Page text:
You may find yourself skimming the examples, with their generalized, bullet-point concepts. That will be OK, because they lead you into the procedures, which is the essence of each area. If you think you do not have time to upgrade the way you work, you are likely to conclude you must take that time, so you will end up in much greater control of your job.

One of the best aspects along the way is that the pair introduces and explains how to use Outlook features invisible to and unused by many owner. Think block building and journal use, and how to get the most out of OneNote.

As an aside, it is possible to use other productivity tools than Outlook. The authors do not generalize to those. They do show why they have found what they need in Outlook.

Effective Time Management: Using Microsoft® Outlook® to Organize Your Work and Personal Life
Lothar Seiwert, Holger Woeltje
Microsoft Press, Redmond, WA
October 2011
Pages: 272
ISBN-10: 0735660042
ISBN-13: 978-0735660045
$29.99 Paperback and $9.99 Kindle available at O’Reilly or Amazon.

Quick-Question Horror

October 27th, 2011

“I have a quick question,” is invariably a delusion and lie. It is a spasm of speech that should warn all listening.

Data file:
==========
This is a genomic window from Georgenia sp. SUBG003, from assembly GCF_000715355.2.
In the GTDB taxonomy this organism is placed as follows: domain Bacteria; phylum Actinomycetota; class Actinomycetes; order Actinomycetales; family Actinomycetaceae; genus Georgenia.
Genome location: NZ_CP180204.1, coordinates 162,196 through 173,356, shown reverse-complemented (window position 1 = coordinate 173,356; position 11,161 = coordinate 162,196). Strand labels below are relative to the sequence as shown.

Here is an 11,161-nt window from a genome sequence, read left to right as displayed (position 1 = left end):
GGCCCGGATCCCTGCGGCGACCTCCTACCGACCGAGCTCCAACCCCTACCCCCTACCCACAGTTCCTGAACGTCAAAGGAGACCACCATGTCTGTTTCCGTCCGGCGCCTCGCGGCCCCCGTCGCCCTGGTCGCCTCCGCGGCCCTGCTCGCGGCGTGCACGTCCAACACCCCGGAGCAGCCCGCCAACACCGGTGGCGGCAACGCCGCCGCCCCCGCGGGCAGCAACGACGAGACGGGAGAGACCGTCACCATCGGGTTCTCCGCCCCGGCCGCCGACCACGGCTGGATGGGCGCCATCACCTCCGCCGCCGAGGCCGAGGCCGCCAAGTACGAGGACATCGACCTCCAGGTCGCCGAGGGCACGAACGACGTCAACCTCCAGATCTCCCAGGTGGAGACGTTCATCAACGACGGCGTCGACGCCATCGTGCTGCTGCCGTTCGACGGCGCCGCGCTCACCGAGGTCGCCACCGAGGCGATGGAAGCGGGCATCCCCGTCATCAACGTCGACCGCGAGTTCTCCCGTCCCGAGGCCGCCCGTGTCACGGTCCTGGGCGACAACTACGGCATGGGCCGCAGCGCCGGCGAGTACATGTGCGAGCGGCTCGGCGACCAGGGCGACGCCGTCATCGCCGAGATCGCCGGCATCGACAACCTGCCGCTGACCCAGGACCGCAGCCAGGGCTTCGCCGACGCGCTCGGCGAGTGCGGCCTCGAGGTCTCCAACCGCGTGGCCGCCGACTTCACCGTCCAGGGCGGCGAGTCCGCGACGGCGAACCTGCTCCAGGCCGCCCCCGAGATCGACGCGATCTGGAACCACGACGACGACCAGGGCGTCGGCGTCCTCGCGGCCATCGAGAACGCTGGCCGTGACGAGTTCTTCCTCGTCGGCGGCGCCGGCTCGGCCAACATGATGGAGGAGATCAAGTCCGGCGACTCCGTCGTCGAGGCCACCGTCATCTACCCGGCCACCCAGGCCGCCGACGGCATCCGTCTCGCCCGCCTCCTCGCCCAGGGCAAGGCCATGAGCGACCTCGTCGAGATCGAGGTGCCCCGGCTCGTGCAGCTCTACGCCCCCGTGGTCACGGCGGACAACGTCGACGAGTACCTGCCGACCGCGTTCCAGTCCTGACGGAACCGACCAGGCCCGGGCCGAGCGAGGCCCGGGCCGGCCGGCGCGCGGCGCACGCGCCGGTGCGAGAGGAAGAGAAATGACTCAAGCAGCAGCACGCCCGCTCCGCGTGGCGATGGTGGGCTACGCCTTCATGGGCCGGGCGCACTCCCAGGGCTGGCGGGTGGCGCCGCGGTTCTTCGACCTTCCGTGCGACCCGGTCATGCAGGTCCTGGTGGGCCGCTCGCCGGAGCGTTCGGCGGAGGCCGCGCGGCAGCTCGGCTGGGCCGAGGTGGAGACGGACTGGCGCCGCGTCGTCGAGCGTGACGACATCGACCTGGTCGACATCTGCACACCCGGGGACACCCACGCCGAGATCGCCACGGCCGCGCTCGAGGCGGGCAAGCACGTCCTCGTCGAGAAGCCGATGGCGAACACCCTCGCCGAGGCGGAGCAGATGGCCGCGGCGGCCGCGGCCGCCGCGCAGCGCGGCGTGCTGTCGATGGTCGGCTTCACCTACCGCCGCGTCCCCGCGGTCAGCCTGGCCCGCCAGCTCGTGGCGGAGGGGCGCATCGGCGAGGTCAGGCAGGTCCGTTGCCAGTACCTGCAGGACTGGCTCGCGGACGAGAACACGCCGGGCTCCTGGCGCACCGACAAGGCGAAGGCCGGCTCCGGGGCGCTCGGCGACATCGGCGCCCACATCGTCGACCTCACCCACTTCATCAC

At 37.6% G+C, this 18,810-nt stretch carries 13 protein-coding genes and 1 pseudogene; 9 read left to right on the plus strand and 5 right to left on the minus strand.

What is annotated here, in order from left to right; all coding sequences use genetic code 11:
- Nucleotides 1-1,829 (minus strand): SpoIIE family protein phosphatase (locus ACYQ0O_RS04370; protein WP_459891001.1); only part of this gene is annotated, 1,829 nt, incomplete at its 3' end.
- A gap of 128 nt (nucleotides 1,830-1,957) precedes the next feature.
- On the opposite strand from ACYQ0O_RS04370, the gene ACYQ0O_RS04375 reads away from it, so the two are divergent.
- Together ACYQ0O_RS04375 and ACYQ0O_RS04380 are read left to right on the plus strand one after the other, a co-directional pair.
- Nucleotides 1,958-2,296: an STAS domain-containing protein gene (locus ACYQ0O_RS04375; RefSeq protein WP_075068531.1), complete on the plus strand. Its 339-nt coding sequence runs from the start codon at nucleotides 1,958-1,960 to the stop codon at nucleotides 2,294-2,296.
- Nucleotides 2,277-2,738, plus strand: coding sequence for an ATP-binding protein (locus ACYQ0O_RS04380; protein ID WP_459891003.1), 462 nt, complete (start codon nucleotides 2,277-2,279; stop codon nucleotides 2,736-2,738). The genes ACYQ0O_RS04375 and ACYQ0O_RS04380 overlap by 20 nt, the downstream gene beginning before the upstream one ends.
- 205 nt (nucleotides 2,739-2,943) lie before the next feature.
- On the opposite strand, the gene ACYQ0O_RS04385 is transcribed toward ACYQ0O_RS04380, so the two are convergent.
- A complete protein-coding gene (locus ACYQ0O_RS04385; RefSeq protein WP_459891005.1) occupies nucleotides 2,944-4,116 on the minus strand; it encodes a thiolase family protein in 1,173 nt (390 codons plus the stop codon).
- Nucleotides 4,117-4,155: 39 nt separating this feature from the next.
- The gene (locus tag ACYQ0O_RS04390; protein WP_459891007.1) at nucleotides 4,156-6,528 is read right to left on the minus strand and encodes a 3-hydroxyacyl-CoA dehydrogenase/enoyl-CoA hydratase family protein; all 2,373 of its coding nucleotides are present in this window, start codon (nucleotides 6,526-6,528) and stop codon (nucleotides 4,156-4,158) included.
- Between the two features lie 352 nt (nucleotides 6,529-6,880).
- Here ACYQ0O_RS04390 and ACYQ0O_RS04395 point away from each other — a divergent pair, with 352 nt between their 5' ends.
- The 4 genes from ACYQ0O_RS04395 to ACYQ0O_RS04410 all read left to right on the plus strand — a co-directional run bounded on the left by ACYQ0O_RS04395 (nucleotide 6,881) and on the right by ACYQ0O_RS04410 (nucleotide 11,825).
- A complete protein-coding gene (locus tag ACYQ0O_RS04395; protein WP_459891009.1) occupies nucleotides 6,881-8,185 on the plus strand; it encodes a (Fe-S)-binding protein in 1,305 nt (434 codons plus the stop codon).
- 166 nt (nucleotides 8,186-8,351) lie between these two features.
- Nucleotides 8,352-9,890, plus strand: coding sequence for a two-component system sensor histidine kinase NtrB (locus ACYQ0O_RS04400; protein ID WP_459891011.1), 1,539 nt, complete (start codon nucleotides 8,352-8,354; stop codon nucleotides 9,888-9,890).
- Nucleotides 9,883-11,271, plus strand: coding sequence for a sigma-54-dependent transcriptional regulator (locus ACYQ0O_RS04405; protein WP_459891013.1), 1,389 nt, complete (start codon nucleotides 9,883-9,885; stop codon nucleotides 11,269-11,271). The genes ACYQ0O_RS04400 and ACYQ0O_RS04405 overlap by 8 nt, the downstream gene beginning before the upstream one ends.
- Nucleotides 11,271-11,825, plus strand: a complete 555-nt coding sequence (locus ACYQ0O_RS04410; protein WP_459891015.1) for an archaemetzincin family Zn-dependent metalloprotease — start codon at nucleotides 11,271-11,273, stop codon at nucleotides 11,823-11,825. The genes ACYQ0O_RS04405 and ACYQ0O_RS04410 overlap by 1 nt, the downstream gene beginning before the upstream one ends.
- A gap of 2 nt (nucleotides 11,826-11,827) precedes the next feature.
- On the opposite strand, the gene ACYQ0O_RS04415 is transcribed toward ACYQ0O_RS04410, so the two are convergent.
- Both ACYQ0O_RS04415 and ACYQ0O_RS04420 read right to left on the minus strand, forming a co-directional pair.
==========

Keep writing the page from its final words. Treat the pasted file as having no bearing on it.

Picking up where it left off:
Quick-question (QQ) askers generally 1) proceed to lay out a long, complex, convoluted argument for a position along with a query that if written would be rife with commas and semicolons, 2) stop the current discussion with a vast, tangentially related problem, or 3) both. They don’t ask QQs and their questions don’t call for short answers.

From my high-tech days, both as a team member and as a manager, I was wary of QQ engineers. Hardware, software, and  firmware developers seemed to love that phrase. For some of us running meetings, it was a call to action, quick action.

There are a couple of QQ types, each requiring specific intervention: